Save thousands this year by living like a homestead granny

Become a Financial Genius Mindfulness + Minimalism

My great grandparents were the textbook definition of frugal. When gasoline surpassed nine cents a gallon, they brought the work horses back out of the barn, and stuck the international tractor in their place. Great Grandpa Melvin would chew the coffee grounds at the bottom of his mug so it wouldn’t be wasted, and Great Grandma Grace reused the same roll of aluminum foil from the late 70s, well into the mid 00s. They were well off financially, but they sure never acted like it. Truly, their hard work, dedication, and accomplishments were stunning and admirable. There’s so much we can learn from not only them, but that entire generation born in the late 1910s to early 1930s. They knew what hardship was, and they lived such frugal lives that they ensured they would never face it again.

Today I wanted to take some of my awe and inspiration for this generation and turn it into a money saving post for you guys. Without further ado, lets get into it!

Granny Money Hack #1- Make it Yourself

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Granny Money Hack #2- Reuse it Again (and again!)

Empty product container? Reuse it! Butter/sour cream/cottage cheese/etc containers are nearly free tupperware containers. Empty glass jars, such as pickle jars, are cheap mason jar alternatives. And tin cans make great little planters for houseplants and starter garden seeds.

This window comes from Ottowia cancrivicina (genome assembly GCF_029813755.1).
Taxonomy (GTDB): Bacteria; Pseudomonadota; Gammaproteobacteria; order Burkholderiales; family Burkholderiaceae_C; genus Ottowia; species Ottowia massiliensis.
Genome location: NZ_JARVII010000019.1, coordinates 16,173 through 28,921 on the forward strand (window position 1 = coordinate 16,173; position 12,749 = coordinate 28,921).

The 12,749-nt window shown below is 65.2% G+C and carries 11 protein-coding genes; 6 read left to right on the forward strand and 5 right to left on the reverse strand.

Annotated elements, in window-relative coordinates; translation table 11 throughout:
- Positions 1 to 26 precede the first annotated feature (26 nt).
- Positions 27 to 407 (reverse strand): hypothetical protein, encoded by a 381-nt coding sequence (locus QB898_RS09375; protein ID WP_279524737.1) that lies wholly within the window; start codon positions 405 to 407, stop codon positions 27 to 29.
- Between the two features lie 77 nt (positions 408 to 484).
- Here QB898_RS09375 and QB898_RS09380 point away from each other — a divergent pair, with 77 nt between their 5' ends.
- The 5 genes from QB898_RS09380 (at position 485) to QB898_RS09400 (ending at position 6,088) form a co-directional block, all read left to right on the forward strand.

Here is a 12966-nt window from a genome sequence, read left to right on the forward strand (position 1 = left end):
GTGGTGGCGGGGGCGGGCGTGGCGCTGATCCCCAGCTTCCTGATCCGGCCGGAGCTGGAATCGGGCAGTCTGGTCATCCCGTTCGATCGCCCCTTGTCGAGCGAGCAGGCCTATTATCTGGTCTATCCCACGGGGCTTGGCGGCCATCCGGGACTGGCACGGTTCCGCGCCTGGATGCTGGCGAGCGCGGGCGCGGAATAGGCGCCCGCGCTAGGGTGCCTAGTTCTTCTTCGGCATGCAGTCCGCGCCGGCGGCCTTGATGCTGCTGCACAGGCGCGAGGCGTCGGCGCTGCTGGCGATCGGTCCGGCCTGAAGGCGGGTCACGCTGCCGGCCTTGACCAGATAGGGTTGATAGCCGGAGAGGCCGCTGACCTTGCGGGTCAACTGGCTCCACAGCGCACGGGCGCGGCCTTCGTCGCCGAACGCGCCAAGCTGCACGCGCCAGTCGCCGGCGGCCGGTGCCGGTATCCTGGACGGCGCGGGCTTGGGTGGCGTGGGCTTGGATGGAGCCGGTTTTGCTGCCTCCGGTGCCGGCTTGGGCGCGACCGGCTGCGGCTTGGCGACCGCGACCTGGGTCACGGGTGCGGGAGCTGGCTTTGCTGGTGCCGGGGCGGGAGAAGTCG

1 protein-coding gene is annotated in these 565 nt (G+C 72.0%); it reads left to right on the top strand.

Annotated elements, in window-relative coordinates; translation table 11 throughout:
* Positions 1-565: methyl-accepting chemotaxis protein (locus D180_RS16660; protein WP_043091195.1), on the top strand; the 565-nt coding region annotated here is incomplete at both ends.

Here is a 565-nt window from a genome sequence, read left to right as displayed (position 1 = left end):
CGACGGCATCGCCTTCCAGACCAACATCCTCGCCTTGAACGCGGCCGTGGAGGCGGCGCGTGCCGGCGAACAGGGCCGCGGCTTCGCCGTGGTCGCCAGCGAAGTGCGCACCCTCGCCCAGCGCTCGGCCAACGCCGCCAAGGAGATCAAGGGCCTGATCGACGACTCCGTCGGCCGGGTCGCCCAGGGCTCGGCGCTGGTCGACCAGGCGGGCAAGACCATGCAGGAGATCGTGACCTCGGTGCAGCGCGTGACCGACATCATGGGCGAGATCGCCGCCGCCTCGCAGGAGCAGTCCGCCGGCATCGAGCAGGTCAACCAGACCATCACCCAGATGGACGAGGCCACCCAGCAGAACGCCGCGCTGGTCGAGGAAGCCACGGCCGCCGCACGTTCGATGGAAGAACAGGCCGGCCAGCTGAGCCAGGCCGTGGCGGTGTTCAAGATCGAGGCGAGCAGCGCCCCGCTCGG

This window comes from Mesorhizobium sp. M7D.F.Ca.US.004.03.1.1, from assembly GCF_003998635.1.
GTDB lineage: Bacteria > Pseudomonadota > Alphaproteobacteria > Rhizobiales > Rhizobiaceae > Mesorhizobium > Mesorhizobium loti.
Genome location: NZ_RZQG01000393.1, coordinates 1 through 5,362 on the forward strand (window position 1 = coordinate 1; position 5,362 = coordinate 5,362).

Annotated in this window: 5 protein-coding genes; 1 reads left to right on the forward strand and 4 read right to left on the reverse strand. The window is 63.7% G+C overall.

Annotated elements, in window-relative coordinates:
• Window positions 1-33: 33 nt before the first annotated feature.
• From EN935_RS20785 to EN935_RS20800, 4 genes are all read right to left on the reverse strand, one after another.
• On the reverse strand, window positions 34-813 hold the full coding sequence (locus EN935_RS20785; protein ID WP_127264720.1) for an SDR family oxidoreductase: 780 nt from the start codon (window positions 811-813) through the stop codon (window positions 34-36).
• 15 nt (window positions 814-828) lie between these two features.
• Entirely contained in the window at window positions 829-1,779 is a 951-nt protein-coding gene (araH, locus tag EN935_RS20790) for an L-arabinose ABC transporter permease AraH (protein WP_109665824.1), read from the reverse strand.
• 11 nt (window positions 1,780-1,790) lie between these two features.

Do like Grandma Grace and wash your tin foil, plastic bags, and other “disposable” items. Tin foil can also be balled up and used as a scrub brush (like steel wool), or thrown in with your laundry in the dryer for up to 6 months as a dryer sheet replacement.

Compost. I have a large airtight container under my sink that I throw my eggshells, tea, and coffee grounds into. This is great for soil quality for my houseplants, and my garden (that I’ll be putting out this year).  Outside, I have a compost bin for kitty litter, old kitchen grease, cardboard, paper, and any food that doesn’t get eaten (what a shame!). Coffee that doesn’t get drank is given to my plants once room temperature.

If you’re not a fan of simply reheating leftovers, try to make something new out of the leftovers. Monday’s leftover baked chicken could be Tuesday’s casserole or soup.

Buy secondhand clothes, kid’s toys, furniture (you can even buy mattresses that have been returned to the store), hobby items (kayaks, knitting supplies, show shoes, etc), tools, appliances, and more.

Disposable items have gotta go! Check out these reusable (money saving) items:

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Granny Money Hack #3- Take Care of What’s Yours

Wash your clothes less. Not only does it save you water, electricity, and detergent, but it also keeps your clothes in better condition. One of my favorite cleaning hacks is to throw clothes into the freezer overnight to kill bacteria and make them smell new again. I had a pair of gross (but so loved!) yoga pants that were perfect for jogging and CrossFit. But the sweat smell just never went away. For almost 3 years I put up with the stinkiness (EW!) until I finally tried this hack. Now there’s absolutely no smell to them!